Wednesday, December 17, 2014

Don't Tap Into That 401(k) Until Retirement

At the expense of their future selves, many people spend too much in the present and don't save and invest sufficiently for their future financial well being.

One example is that eligible individuals frequently don't even save and invest in available 401(k) employer match opportunities. And to make matters worse, many who do contribute withdraw funds prior to retirement.

Getting it almost right in the present and then undoing that right thing by ignoring the future won't result in a happy ending. So if you are currently doing the common sense thing by saving and investing in a 401(k), do yourself a big favor and find a way not to touch that money until retirement.

Combating a Flood of Early 401(k) Withdrawals has the story:

"One of the biggest problems with these accounts has nothing to do with how much we can put in. Instead, it’s the amount that so many people take out long before they retire.

Over a quarter of households that use one of these plans take out money for purposes other than retirement expenses at some point. In 2010, 9.3 percent of households who save in this way paid a penalty to take money out. . . . Millions of people are clearly not using 401(k) plans as retirement accounts at all, and it’s a threat to their financial health.

“It’s not a system of retirement accounts,” said Stephen P. Utkus, the director of retirement research at Vanguard. “In effect, they have become dual-purpose systems for retirement and short-term consumption needs.”

How did this happen? Early on in the history of these accounts, there was concern that if there wasn’t some way for people to get the money out, they wouldn’t deposit any in the first place. Now, account holders may be able to take what are known as hardship withdrawals if they’re in financial trouble. Moreover, job changers often choose to pull out some or all of the money and pay income tax on it plus a 10 percent penalty.
The breach tends to be especially big when people are between jobs. Earlier this year, Fidelity revealed that 35 percent of its participants took out part or all of the money in their workplace retirement plans when leaving a job in 2013. Among those from ages 20 to 39, 41 percent took the money.

The big question is why, and the answer is that leading plan administrators like Fidelity and Vanguard don’t know for sure. . . . “Some people see a withdrawal as an opportunity to pay off debt,” said Jeanne Thompson, a Fidelity vice president. “They don’t see the balance as being big enough to matter.”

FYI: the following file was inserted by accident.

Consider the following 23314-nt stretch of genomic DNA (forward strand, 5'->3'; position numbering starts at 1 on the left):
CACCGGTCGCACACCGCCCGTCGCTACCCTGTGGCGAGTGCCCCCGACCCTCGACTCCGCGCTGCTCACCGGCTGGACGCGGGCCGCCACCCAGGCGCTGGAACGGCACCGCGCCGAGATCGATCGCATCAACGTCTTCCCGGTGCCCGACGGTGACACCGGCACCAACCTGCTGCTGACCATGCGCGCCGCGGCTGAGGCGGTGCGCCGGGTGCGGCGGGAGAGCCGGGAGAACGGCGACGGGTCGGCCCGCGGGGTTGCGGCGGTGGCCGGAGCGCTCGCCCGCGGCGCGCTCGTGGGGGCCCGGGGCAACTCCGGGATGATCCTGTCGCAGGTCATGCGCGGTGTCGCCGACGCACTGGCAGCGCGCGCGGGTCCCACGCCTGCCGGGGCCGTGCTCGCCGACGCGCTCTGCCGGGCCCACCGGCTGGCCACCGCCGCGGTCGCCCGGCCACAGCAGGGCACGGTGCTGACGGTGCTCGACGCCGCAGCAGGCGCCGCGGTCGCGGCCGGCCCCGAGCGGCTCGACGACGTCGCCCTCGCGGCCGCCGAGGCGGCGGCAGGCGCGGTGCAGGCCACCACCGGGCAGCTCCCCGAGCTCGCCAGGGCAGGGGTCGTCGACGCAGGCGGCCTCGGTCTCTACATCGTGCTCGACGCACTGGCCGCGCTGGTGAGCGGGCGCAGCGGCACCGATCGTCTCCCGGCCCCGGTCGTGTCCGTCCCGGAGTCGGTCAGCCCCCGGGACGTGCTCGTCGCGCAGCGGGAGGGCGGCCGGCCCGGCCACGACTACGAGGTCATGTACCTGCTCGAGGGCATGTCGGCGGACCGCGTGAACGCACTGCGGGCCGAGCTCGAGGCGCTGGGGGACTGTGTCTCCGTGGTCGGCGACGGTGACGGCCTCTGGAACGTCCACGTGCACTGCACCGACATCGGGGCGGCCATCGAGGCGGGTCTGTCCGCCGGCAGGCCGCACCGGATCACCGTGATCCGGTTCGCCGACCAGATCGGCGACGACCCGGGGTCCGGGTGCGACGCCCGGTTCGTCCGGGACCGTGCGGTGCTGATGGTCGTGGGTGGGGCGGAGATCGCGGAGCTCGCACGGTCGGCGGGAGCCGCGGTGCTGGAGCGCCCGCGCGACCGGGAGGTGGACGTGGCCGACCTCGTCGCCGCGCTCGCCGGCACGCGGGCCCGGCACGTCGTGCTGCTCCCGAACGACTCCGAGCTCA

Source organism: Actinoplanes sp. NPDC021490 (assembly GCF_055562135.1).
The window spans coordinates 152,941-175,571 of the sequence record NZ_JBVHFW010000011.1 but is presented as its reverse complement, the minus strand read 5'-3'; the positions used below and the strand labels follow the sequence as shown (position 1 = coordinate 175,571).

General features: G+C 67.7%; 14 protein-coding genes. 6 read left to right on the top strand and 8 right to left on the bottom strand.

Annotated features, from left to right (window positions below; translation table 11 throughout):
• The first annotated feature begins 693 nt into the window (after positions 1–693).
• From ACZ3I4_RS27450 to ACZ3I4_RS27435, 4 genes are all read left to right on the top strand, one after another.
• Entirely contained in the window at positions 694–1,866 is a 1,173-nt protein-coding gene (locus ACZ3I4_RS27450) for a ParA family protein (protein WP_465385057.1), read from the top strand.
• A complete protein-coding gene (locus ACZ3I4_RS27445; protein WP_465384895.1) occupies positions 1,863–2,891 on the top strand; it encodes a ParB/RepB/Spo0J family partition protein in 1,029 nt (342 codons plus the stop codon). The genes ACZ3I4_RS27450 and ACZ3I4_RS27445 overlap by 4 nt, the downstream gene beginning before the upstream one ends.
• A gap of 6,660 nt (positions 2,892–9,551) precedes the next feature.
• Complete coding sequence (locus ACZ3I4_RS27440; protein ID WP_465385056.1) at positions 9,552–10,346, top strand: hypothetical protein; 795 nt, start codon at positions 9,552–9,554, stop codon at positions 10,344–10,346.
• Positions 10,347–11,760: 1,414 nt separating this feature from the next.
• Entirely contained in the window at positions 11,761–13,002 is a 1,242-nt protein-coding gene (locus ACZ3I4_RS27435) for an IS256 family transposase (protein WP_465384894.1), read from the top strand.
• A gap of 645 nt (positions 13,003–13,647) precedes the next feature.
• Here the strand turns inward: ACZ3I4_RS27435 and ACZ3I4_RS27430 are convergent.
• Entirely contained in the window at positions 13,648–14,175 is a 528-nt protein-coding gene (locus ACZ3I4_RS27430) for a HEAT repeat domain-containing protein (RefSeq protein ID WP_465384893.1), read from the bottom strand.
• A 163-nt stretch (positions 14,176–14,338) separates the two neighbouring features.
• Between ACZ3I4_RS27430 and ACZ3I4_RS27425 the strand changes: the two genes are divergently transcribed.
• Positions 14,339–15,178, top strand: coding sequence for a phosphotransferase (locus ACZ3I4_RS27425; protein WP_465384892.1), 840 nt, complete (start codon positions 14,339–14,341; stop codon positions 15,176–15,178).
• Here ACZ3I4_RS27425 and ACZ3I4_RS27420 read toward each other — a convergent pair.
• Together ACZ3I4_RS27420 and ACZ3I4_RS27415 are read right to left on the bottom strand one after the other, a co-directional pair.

Or their long-term retirement savings matter less when the 401(k) balance is dwarfed by their current loans. . . .

Another big reason that people pull their money: Their former employer makes them. The employers have the right to kick out former employees with small 401(k) balances, given the hassle of tracking small balances and the whereabouts of the people who leave them behind. According to Fidelity, among the plans that don’t have the kick-them-out rule, 35 percent of the people with less than $1,000 cashed out when they left a job. But at employers that do eject the low-balance account holders, 72 percent took the cash instead of rolling the money over into an individual retirement account. . . .

Account holder ignorance may also contribute to the decision to withdraw money. “There is a complete lack of understanding of the tax implications,” said . . . (the) chief behavioral economist at Allianz Global Investors, who has done pioneering research on getting people to save more. “And given that we’re generally myopic, I don’t think people understand the long-term implications in terms of what it would cost in terms of retirement.”

In fact, young adults who spend their balance today will lose part of it to taxes and penalties and would have seen that balance increase many times over."

Summing Up

Individuals contributing to a 401(k) should resist the temptation to withdraw any funds prior to retirement. It's simply too costly in many ways.

Early withdrawals often represent an expensive way to access money and always serve to undo much of the good work involved in saving and investing for the long term.

So when there's a need, do your best to find another source of funds for those 'emergencies' during your working years.

By so doing, your older self will thank you for what your younger self did.

That's my take.

Thanks. Bob.

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